7 hours ago, felice said:

That sounds like treason to me; an excellent excuse to nationalise their businesses.

And you quickly end up like Cuba or Venezuela. Or perhaps like Chile after 1973...

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52 minutes ago, Ser Scot A Ellison said:

Who, pray tell, will have the power to determine what may and may not be determined in a Democratic fashion?

Who determines that today?

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7 minutes ago, Rippounet said:

Who determines that today?

The US Constitution determines much of that in the US.  Hence the supermajority and rather involved process created for amending the Constitution (ether via Congress or Constitutional Convention).  I suspect other Nation-State will have similar safeguards in place.  The only alternative is Revolution every time someone wants to promote political or economic change.  That's anarchy.

7 minutes ago, Rippounet said:

 

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32 minutes ago, Ser Scot A Ellison said:

The US Constitution determines much of that in the US.

So constitutional assemblies end up taking such decisions, right?
 

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22 minutes ago, Rippounet said:

So constitutional assemblies end up taking such decisions, right?
 

They can in the US, but, in 228 years the "Constitutional Convention" provision of Art. V of the US Constitution has yet to be used. It demands a call for such a convention by 2/3 of the legislatures (or conventions called for this purpose) of the existing States.  Then, to adopt any amendment proposed requires 3/4 of the State Legislatures (or State Conventions) to ratify any particular amendment.  

The process is deliberately difficult. 

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Posted (edited)

But hang on, you don't need to change the constitution every time you have a debate on how much ressources should be used by your public healthcare system and why... The constitutional assembly determines what exactly can be debated through the democratic process, and from then on it's politics as we know it (with the difference that a socialist state would be expected to have a somehow more democratic system of government).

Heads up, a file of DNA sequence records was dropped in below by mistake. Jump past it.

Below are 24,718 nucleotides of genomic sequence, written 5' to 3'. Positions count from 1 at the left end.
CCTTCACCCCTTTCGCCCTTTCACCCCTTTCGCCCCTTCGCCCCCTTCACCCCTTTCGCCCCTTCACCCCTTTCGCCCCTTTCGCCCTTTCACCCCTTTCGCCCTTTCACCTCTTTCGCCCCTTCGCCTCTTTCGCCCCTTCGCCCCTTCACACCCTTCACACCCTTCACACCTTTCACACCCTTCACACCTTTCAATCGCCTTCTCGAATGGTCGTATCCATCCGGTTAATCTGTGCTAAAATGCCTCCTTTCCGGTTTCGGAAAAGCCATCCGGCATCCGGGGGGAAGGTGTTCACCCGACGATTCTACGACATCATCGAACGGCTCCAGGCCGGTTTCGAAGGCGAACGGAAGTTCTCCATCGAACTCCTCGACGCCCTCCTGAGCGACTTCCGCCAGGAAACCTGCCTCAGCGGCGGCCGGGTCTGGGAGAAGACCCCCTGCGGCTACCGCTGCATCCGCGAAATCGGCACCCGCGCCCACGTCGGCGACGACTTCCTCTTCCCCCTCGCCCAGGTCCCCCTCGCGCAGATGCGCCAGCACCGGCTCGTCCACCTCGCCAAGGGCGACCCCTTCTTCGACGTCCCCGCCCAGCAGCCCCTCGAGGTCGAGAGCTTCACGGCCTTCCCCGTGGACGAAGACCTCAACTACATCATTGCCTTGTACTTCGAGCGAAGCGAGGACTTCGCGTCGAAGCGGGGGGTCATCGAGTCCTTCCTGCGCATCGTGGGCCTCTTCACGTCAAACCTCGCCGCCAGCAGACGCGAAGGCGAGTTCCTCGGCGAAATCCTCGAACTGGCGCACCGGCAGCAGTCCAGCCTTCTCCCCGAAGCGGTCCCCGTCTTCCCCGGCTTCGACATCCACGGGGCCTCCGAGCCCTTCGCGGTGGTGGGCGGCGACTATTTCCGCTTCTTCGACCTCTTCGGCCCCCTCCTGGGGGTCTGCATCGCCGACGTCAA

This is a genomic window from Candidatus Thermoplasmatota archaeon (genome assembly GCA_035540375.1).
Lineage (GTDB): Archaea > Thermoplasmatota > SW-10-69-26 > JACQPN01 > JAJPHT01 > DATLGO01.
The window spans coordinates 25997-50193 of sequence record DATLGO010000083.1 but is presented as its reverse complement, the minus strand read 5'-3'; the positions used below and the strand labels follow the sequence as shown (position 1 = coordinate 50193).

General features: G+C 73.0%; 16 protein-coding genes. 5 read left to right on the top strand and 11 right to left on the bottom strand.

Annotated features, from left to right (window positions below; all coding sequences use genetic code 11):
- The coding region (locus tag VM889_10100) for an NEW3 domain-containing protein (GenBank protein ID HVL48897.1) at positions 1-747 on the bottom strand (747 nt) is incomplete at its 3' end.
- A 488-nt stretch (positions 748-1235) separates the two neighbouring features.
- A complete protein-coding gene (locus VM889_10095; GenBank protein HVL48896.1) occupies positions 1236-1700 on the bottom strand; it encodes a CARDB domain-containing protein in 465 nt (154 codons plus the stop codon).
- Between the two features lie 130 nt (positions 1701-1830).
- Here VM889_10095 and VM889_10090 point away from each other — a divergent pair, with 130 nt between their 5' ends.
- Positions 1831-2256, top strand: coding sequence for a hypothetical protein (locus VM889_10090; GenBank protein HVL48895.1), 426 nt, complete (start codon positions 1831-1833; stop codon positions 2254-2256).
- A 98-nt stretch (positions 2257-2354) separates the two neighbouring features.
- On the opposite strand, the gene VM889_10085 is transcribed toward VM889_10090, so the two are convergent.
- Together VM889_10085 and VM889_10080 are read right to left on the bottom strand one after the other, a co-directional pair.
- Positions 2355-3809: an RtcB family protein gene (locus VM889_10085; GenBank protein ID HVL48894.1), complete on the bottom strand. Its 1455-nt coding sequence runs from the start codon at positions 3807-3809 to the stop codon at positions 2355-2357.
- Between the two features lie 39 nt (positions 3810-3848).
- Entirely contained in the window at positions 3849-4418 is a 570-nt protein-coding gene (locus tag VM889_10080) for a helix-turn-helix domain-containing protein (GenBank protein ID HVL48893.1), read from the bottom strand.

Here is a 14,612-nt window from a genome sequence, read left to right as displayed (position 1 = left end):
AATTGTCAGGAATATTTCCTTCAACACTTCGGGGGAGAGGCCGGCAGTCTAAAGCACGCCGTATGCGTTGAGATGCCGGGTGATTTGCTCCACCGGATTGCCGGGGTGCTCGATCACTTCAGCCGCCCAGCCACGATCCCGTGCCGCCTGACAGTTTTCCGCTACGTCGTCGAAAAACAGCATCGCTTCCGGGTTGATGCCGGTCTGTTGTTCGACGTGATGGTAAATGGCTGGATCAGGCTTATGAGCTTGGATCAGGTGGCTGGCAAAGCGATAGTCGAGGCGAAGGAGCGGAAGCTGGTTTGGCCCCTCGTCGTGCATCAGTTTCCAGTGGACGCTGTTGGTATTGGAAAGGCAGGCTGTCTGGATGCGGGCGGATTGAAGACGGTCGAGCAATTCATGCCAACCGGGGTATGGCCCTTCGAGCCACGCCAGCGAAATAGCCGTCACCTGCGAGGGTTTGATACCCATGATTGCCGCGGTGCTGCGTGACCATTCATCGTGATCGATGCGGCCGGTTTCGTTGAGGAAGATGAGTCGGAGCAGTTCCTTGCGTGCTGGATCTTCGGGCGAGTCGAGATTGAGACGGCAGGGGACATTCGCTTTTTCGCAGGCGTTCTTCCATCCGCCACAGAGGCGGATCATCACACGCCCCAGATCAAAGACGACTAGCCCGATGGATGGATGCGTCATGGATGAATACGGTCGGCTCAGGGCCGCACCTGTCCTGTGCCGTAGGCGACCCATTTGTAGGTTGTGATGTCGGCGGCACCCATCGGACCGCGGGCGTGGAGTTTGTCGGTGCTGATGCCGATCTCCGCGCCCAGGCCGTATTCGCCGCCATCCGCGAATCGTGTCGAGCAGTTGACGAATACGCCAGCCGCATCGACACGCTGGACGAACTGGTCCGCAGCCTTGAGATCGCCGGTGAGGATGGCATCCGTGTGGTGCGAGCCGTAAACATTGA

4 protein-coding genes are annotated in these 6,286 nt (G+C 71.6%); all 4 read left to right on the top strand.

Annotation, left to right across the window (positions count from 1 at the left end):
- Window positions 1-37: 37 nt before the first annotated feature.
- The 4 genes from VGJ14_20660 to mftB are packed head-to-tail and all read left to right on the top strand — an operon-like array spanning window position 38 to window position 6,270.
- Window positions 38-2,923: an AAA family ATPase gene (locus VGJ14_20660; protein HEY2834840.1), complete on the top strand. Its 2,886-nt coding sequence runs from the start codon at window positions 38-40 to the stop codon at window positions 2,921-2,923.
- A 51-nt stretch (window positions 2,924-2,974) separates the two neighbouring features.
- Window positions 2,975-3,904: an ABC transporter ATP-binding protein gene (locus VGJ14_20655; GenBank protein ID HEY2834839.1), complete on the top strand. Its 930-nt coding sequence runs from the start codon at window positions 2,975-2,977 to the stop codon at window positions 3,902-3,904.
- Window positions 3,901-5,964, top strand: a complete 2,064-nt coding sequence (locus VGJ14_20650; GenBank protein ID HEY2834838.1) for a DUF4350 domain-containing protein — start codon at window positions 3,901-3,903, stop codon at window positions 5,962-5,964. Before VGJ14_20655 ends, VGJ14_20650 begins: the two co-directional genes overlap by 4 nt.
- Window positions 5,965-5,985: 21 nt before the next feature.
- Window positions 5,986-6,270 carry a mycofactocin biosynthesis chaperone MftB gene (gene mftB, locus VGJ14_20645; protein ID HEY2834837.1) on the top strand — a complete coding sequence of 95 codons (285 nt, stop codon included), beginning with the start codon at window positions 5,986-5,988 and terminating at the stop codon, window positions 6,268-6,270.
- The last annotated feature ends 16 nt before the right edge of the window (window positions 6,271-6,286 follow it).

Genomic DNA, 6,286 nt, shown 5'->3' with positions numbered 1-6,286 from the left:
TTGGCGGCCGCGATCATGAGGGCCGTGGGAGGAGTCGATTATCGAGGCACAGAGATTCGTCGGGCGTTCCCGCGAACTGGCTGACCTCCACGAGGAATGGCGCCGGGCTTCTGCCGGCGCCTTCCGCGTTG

Edited by Rippounet

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15 minutes ago, Rippounet said:

But hang on, you don't need to change the constitution every time you have a debate on how much ressources should be used by your public healthcare system and why... The constitutional assembly determines what exactly can be debated through the democratic process, and from then on it's politics as we know it (with the difference that a socialist state would be expected to have a somehow more democratic system of government).

It depends upon the context of the change and what the change proposed entailes.  No, not all will demand an amendment to the Constitution.  But big changes would.

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Posted (edited)

1 hour ago, Rippounet said:

Absolutely. The 1% will do everything necessary to avoid paying any kind of contribution. Some of them say quite openly that they do not believe they have any kind of duty to the society they live in, to their country, or to other humans generally speaking. Sociologists Monique and Michel Pinçon studied these "super-rich" for about twenty years and published a number of books on them and their vision of society. The only conclusion one can draw from their studies is that the super-rich are waging a class war in its purest form, are quite open about it among themselves, and that this war is waged on all possible fronts, with the complicity of the politicians and the media.

And France is a sad example of their power. On paper the top bracket (above 152.000€ a year) pays 45%, but Piketty showed that it's actually far less (closer to 20%) thanks to various loopholes. In fact, Piketty also showed that people who earn more than 14.000€ a month pay less taxes than the middle-class which earns between 2000€ and 9000€ a month.
Maybe 75% was a tough sell. I personally think it's fair but going from 40% to 75% overnight seemed difficult. Hollande should have tried 50% or 60% first imho. But then maybe he did not wish to succeed...
The reason why it's a sad example of their power... In 1999 the highest bracket was taxed at a rate of 54% and that was above... 45.000€ *!* Going back a couple of extra decades you could find a tax rate of more than 60% for the highest bracket.
Hollande's failure to implement his 75% tax rate on the biggest earners ended up having great propaganda value for the super-rich who could pose as victims when in actuality they've been winning their class war since the 1970s at least.
 

And you quickly end up like Cuba or Venezuela. Or perhaps like Chile after 1973...

France's level of income inequality today is pretty much the same as it was in the 1970's, and the 1940's as well for that matter, after you take into account the effect of taxation. Here it is from Piketty's own database, under "Fiscal income". http://wid.world/country/france/